Dear Bardet-Biedl Syndrome,
I first met you when I was 23 years old, when all my husband and I expected to find out was whether our first precious child was a boy or a girl. We met you through the words “her kidneys are a little too bright.” You struck through my heart with a new type of fear I’d never known existed. When Naomi was born I learned that you brought confusion and apprehension. Club feet? Large abdomen? Failing kidneys? Intensive care? What do you mean you don’t know what’s wrong? I had to learn to live with not knowing because no one knew who you were or what you would bring next. I had to learn to live with hoping you would stay quiet, whoever you were.
I slowly came to know you as Naomi grew. You were cystic kidneys and liver fibrosis. You were developmental delays and therapies. You were sensory integration disorder, and then you were autism. You were endless stuttering and endless tantruming. You were strabismus, a hernia and a heart murmur. To my great relief, two separate geneticists assured me you were not a genetic condition, and then, to my horror, my third daughter proved you were. You were all consuming.
For Emma you were such a severe speech apraxia that we wondered if she would ever learn to speak. You were slowed brain waves, and we wondered if she could hear all right, if she could see all right, if she would learn at all. I begged the professionals to tell me who you were, but you were elusive, a monster in the shadows, and I feared you more than ever.
I set out to find you, to name you, to look you in the eyes and to fight you. You were doctor after doctor after doctor. You were a trip to the National Institutes of Health and innumerable trips to specialists in big cities hours from home. You were endless blood draws from my babies as I held them down and they screamed for me. You were ultrasounds and sedated MRIs. You were hours and days and weeks on the internet: on PubMed, in forums and in the bowels of genetics home reference. You were three trips to three different conferences where you weren’t. You were e-mails to professionals who sometimes answered and sometimes didn’t but who could never give me the answer I needed. You were a phantom. You haunted us.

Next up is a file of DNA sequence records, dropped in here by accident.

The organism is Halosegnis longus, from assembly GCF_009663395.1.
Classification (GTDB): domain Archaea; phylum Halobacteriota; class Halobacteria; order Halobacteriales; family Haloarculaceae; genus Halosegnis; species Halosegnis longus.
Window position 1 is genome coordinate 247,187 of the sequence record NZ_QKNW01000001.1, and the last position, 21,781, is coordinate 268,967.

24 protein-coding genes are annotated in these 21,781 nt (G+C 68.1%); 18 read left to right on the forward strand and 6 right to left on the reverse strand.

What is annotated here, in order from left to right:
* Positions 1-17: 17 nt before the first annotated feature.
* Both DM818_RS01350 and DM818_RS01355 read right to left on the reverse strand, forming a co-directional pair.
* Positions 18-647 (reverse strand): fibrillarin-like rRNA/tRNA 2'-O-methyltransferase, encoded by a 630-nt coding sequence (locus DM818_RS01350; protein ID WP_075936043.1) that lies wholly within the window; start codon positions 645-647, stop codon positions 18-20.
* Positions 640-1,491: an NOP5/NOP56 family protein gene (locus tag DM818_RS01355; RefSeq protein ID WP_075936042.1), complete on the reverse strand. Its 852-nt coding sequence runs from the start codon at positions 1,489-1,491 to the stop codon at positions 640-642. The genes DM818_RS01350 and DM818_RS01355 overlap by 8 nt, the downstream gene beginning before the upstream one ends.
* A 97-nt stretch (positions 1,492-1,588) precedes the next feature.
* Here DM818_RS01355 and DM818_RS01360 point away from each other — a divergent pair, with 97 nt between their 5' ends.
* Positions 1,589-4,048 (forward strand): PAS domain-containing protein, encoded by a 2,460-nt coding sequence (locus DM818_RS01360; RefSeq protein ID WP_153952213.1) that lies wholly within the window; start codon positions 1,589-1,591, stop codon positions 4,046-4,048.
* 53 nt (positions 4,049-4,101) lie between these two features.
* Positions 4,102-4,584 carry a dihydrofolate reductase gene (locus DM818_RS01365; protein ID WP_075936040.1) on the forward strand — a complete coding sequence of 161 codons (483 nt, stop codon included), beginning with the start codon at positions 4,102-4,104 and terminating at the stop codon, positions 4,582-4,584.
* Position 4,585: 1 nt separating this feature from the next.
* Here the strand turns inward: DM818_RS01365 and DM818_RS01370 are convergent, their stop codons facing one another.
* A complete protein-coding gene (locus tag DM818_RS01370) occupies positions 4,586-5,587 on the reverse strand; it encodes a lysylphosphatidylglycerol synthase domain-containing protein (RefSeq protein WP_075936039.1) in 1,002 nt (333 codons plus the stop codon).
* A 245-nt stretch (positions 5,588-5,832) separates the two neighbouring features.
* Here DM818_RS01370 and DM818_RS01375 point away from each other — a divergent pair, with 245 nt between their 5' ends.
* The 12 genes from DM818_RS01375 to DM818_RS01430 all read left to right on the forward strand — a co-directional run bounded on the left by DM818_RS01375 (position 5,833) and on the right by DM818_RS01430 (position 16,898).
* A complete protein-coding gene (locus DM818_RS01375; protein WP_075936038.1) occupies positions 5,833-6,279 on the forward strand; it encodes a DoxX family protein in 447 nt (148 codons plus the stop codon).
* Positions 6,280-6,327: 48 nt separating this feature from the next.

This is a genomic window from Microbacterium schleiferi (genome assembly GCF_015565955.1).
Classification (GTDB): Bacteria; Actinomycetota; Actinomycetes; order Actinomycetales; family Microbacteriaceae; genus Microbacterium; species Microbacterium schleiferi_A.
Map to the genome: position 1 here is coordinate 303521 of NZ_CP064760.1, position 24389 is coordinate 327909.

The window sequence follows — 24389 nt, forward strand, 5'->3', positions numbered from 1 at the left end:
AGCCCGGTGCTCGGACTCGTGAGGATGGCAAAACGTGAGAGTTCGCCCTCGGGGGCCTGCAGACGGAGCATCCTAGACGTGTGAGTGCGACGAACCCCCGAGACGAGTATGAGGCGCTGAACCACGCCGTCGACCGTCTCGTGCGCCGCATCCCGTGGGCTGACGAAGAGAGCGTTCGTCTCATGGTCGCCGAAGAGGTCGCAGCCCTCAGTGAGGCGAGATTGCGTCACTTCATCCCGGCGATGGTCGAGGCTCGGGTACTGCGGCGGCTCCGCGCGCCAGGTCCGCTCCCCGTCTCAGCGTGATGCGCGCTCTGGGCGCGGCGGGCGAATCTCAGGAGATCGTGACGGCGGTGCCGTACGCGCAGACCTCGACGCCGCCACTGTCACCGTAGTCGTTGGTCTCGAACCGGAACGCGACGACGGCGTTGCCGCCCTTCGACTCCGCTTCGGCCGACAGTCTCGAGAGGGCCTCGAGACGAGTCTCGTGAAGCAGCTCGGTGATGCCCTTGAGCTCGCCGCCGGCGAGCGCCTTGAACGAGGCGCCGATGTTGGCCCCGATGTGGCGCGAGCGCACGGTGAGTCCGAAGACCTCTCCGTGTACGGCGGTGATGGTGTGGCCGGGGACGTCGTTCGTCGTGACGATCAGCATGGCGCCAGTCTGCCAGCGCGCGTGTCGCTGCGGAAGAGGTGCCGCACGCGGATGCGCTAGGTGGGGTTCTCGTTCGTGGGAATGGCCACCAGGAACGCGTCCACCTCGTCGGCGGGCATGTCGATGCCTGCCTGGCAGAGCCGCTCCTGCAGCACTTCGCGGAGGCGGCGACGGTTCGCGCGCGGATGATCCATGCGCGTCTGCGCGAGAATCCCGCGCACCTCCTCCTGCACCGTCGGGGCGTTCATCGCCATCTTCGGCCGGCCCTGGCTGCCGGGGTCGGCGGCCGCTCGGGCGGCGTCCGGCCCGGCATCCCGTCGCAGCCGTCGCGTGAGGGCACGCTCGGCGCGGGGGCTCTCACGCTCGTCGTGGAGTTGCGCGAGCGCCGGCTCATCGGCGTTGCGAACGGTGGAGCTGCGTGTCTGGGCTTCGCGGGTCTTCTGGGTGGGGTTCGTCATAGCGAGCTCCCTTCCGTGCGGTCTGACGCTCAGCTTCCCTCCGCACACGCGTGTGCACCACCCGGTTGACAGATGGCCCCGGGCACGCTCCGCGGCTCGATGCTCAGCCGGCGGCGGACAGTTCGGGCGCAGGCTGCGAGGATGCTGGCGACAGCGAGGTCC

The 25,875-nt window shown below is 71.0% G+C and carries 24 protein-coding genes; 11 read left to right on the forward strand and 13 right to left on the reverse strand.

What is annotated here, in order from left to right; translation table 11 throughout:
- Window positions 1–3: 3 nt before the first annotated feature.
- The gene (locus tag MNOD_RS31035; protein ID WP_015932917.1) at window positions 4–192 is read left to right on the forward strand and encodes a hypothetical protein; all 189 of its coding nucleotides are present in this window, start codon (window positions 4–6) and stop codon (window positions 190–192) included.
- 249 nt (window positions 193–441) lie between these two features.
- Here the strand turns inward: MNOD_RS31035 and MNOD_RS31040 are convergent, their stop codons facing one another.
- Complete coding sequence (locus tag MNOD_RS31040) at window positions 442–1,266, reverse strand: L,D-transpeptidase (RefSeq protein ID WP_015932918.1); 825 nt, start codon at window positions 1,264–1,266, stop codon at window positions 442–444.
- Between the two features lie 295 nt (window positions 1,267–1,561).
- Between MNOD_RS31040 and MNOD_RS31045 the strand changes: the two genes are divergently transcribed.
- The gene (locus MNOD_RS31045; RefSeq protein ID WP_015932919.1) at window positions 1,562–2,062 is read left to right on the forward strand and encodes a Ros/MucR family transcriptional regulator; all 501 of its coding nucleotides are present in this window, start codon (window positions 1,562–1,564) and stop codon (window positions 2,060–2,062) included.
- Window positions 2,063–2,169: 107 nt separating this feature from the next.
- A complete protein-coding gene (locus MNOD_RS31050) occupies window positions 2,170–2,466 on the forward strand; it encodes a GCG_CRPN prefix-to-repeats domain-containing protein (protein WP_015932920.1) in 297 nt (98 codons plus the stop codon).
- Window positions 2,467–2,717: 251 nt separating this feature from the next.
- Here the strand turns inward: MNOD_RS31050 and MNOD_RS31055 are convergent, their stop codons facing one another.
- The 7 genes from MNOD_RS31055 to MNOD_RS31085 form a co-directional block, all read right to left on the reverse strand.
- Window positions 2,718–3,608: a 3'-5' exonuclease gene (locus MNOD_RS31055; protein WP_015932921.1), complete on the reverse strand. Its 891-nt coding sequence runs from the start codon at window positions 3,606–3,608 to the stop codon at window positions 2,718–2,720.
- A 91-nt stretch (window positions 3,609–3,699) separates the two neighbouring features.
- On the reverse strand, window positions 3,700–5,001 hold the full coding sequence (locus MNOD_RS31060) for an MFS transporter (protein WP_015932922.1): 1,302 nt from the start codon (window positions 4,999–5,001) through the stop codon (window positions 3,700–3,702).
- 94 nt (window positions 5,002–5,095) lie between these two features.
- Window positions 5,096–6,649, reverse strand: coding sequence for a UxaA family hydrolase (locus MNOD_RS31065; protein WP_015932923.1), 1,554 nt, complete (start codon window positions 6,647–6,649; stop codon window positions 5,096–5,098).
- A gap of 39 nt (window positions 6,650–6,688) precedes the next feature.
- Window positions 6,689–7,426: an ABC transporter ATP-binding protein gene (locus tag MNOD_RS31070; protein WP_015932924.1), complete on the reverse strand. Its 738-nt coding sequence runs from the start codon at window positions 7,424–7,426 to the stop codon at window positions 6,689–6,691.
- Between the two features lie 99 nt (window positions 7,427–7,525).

When I finally pinned you to the ground with Wikipedia and a Facebook group, when I finally turned your hideous face to mine with definitive genetic testing that I arranged for, ordered and sent off with my own two battle-worn hands, when I finally drug you out of the shadows and looked you over from head to toe — you were worse than I’d ever imagined. You were in every cell of their bodies.
We’d already known you were kidney transplants and possible liver transplants. We’d known you were autism and clumsiness. Now I saw that you were also a lifelong battle with obesity and other endocrine disorders. You were precocious puberty. You were possible loss of smell, possible loss of hearing. And you were, without a doubt, progressive retinal degeneration. You were a lifetime of blindness that had already begun to take hold and was closing in fast, and I was terrified of you.
You were quiet tears that first night. Then you were long, quiet evenings on my front porch, watching the sun go down and the stars come out, the stars I’d just realized my daughters could no longer see. You were hours at the computer once again, finding friends who also knew you, grasping for words to unleash my heart on the screen. You were grief.
You were grief… and then you were courage. You were a new conference filled with new people who laughed with their white canes in hand, who smiled with their guide dogs by their sides, who greeted old friends and pushed for new research. You were a room filled with people who could never tame you but were at peace with you.
Dear Bardet-Biedl Syndrome, I want you to know that I realize you will always be grief, but you are more. You set a fire beneath me that’s taught me strength and tenacity. You’re a prod behind me, forcing me to push my limits. You’re an ominous cloud, urging me to savor the sunshine. You’re the boulder on my daughters’ shoulders that makes my heart swell with pride when they succeed, when they smile around you, when they wake up content to live each day underneath you. You’re the rod that’s beaten me to be more humble, more compassionate, more grateful and more joyful than I was without you.
There are ways in which I, of course, wish I’d never met you, but I also know that you’ve formed us. I will never like you, but I’m no longer afraid of you. You are our story: confusion, grief, courage, joy and hope.
Your enemy and your friend, until death parts us,
Naomi and Emma’s Mom
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